Crude Oil Forecast: Trading Higher Against 2019’s Wall of Worry
Technical Crude Oil Price Talking Points:
- The ONE Thing: Crude oil remains in a bullish uptrend against the December 24 low, and now holds above support at $50/bbl. The moves higher have been impulsive while the countertrend moves have not been sharp showing bears are lacking conviction.
- 3-Month implied volatility has fallen aggressively showing that bull’s worries have lessened and bears likely have less of a credible argument for now. The current price rally in WTI is the strongest in three months.
- The fundamental picture supports the uptrend in crude with OPEC communicating their output cuts exceeding expectations and the IEA signaling demand is likely higher than anticipated despite the global slowdown.
- Per IG Client Sentiment, Crude Oil positioning from retail traders has sparked a renewed downside bias
You’re in luck, DailyFX’s Q1 2019 Crude Oil Forecast was just released
Technical Forecast for USOIL: Neutral
Chart Source: Pro Real Time with IG UK Price Feed. Created by Tyler Yell, CMT
Trends can be broken down into impulsive or trend-advancing moves, and corrective or trend-consolidating moves. The trend-advancing moves since late-December have been aggressive while the trend-corrective moves have been chopping and sideways showing the bears have pulled back.
Looking at the WTI chart above, you can see that the price is holding above $50/bbl, and the Ichimoku cloud on an hourly chart. The channel drawn helps to place support in the future near $54/bbl, but the $50/bbl will likely continue to be the market’s focus. With the price above the short-term cloud and the channel support line, traders will have a hard time fighting this rally, even if the topside doesn’t take us near where we were in September.
Why Volatility Matters Now
Implied volatility is seen as a great short cut to gauge bearish pressure in markets. When the future’s outlook becomes hazy and bulls begin to lose their confidence in the backdrop that was supporting the previous environment, implied volatility is a quick way to assess how much fear is there. The higher the implied volatility, the higher the perceived amount of uncertainty or likely fear about the future.
In early Q4, fear spiked when looking at the 3-month implied volatility contract for Brent. Implied volatility is a derived level by option pricing models to make sense of the increase in options prices, which become more valuable as volatility jumps since volatility increases their chance of being in the money.
When volatility falls (as it has been doing for Brent in 2019 as of this writing), it tends to show that the proverbial storm clouds are receding and that the Bull’s fears were likely overblown as were the bear’s hopes. Brent’s 3-month implied volatility has fallen from a level of 44.5 in early January to currently near the January lows at 34.2, a -23% drop. A break below the December low would go a long way in restoring further confidence in the bull’s case.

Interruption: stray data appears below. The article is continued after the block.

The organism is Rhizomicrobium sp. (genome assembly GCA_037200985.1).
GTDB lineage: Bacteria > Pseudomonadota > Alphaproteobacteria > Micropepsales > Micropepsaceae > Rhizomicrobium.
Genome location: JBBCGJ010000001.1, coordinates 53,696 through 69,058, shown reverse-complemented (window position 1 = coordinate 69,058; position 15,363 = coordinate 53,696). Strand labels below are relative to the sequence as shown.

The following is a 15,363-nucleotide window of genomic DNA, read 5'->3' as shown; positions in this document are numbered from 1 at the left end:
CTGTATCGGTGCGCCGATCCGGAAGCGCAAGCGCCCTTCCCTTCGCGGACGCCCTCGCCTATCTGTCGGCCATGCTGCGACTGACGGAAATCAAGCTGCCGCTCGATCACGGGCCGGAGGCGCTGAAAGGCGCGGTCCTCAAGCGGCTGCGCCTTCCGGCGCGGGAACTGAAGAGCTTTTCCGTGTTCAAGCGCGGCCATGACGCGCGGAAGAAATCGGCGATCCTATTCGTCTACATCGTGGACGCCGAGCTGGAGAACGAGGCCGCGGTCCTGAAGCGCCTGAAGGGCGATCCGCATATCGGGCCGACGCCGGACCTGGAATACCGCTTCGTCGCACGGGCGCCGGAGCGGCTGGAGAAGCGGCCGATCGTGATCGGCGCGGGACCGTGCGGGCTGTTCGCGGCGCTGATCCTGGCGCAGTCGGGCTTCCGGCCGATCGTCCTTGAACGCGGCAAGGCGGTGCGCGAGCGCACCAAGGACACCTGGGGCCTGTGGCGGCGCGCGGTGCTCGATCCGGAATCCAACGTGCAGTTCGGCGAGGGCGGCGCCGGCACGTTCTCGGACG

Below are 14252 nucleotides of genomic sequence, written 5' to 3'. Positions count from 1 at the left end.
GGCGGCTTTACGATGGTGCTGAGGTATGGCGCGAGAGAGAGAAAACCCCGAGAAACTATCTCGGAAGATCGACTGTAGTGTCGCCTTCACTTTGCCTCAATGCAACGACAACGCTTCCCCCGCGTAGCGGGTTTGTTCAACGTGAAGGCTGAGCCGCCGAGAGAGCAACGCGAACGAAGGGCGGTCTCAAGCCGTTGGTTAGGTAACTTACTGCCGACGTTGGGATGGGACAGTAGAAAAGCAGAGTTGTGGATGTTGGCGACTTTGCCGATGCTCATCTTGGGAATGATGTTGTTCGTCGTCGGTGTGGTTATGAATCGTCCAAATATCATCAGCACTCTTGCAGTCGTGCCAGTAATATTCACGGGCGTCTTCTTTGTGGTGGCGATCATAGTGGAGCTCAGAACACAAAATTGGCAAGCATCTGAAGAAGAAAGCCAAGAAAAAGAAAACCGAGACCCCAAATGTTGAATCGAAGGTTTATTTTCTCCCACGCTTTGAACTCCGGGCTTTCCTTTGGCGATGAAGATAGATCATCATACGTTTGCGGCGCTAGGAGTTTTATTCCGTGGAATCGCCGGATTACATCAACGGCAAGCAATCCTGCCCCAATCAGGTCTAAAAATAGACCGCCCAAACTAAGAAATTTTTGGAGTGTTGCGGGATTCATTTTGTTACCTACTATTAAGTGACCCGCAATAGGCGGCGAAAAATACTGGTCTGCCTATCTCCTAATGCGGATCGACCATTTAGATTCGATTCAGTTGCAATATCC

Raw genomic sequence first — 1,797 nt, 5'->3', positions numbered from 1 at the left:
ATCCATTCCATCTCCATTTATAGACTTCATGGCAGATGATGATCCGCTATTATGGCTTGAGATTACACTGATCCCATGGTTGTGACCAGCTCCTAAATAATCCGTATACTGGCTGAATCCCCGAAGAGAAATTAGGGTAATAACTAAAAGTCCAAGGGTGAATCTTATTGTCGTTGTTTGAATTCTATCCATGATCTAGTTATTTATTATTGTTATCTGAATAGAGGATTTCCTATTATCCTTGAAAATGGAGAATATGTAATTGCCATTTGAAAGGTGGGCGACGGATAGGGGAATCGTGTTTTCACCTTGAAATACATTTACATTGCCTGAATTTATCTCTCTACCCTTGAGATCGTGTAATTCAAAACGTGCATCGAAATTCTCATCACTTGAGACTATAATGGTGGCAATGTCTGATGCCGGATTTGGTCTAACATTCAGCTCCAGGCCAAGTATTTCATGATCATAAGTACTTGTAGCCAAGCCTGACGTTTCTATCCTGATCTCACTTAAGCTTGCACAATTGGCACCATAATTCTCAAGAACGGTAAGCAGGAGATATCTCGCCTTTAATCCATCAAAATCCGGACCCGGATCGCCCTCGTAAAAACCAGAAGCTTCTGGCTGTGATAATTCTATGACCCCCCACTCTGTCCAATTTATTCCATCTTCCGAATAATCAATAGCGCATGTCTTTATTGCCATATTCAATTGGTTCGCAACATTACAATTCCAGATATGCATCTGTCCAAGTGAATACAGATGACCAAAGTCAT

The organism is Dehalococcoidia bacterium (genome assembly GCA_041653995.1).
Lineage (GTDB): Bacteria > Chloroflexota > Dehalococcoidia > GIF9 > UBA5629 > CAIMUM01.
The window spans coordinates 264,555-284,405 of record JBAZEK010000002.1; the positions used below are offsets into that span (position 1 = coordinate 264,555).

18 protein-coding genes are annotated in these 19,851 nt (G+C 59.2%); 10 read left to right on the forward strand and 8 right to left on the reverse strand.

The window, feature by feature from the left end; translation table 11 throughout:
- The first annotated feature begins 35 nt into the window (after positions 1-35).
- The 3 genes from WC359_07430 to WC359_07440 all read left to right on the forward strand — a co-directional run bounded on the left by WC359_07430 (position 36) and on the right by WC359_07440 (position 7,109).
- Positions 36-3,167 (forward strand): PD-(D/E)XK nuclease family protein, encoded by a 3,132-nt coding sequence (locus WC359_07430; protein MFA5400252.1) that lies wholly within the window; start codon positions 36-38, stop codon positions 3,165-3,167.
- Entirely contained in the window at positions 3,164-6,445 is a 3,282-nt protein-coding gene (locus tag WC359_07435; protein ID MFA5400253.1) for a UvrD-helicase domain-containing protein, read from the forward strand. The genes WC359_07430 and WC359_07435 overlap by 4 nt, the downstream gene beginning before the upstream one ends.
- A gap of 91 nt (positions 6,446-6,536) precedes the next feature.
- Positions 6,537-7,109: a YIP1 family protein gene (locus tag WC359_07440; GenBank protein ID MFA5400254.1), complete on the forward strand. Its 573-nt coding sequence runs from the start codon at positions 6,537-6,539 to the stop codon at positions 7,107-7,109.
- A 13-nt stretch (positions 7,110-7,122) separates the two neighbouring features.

Data source: Bloomberg
For traders wondering why the environment has changed such that volatility has fallen and WTI crude looks (temporarily) comfortable above $50, I would point to the supportive fundamental picture thanks to OPEC & the IEA. OPEC showed the world how serious they are about restoring confidence to the world that they’d fight a supply-side problem. The cartel’s December production was the largest drop from OPEC and strategic allies like Russia since January 2017.
Data source: OPEC, Bloomberg
Bearish Sentiment Bias Reignites, Potentially Limiting Crude’s Bounce
Data source: IG Sentiment
Retail trader data shows 73.1% of US crude oil traders are net-long with the ratio of traders long to short at 2.72 to 1. In fact, traders have remained net-long since Oct 11 when Oil - US Crude traded near 7235.2; price has moved 28.8% lower since then.
The number of crude traders net-long is 3.9% higher than yesterday and 6.8% higher from last week, while the number of traders net-short is 9.5% lower than yesterday and 15.4% lower from last week.
We typically take a contrarian view to crowd sentiment, and the fact traders are net-long suggests Oil - US Crude prices may continue to fall. Traders are further net-long than yesterday and last week, and the combination of current sentiment and recent changes gives us a stronger Oil - US Crude-bearish contrarian trading bias (emphasis mine.)
---Written by Tyler Yell, CMT
Tyler Yell is a Chartered Market Technician. Tyler provides Technical analysis that is powered by fundamental factors on key markets as well as trading educational resources. Read more of Tyler’s Technical reports via his bio page.
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